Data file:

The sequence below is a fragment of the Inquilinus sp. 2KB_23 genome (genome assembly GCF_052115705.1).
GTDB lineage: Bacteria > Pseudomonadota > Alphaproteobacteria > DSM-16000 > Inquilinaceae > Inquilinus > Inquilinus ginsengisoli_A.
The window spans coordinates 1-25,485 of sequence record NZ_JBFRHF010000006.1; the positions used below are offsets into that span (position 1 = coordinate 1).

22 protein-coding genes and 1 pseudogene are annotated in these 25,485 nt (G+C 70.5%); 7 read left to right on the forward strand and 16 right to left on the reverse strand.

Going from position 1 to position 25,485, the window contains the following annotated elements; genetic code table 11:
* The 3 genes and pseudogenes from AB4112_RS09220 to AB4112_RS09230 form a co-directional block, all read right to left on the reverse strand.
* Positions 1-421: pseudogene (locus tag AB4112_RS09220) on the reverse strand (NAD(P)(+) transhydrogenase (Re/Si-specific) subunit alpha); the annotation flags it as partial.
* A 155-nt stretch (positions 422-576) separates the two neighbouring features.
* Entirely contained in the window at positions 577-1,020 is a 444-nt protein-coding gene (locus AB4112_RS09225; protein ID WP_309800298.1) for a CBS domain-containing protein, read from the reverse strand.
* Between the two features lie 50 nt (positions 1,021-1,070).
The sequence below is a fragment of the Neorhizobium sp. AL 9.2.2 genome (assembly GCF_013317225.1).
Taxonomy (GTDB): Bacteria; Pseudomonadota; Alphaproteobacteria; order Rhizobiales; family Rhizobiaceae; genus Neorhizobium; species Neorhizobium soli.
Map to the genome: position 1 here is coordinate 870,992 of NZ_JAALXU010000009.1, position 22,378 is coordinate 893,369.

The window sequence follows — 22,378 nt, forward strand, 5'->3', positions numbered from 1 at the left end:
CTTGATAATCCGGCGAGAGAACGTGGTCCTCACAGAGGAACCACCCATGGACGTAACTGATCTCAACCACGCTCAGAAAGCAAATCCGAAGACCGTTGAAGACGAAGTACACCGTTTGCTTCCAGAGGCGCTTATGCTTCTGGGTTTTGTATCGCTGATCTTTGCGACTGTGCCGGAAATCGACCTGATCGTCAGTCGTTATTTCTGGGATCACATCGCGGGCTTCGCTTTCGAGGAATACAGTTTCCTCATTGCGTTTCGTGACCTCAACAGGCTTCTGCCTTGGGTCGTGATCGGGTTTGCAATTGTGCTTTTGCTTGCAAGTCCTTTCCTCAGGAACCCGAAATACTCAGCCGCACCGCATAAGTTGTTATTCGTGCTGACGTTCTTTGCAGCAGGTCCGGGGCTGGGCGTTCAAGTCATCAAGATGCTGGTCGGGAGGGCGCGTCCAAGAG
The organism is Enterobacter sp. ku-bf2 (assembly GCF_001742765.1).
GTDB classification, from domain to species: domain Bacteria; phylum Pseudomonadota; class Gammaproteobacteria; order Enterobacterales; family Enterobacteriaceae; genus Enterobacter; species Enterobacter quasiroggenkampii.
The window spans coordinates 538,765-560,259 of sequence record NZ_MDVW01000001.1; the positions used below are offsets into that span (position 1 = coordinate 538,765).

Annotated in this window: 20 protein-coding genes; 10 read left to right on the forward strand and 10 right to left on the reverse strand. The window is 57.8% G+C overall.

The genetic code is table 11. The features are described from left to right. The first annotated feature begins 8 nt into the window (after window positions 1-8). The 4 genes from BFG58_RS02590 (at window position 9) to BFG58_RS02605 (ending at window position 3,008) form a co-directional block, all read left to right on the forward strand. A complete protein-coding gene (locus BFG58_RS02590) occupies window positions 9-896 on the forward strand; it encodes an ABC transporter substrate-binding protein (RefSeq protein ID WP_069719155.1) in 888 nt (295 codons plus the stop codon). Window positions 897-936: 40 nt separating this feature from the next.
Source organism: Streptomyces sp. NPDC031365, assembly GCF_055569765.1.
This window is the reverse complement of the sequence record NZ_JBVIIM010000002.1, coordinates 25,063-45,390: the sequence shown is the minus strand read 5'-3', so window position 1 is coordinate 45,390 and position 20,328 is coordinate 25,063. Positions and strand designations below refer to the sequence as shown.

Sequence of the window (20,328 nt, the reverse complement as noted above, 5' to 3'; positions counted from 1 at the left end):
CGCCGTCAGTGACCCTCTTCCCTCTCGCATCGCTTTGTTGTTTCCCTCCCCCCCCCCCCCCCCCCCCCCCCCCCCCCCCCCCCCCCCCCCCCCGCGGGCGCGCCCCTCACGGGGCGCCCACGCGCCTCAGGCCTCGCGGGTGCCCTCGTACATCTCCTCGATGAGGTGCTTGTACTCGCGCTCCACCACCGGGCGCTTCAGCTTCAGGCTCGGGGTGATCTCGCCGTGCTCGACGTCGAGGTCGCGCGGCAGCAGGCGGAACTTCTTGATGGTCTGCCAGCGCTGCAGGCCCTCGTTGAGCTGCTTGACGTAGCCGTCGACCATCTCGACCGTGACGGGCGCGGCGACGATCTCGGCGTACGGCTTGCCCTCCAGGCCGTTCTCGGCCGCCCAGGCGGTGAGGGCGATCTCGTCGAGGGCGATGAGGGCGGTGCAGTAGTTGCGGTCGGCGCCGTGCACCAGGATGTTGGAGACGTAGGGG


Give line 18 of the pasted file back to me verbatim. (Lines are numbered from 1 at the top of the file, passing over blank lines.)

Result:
The window spans coordinates 538,765-560,259 of sequence record NZ_MDVW01000001.1; the positions used below are offsets into that span (position 1 = coordinate 538,765).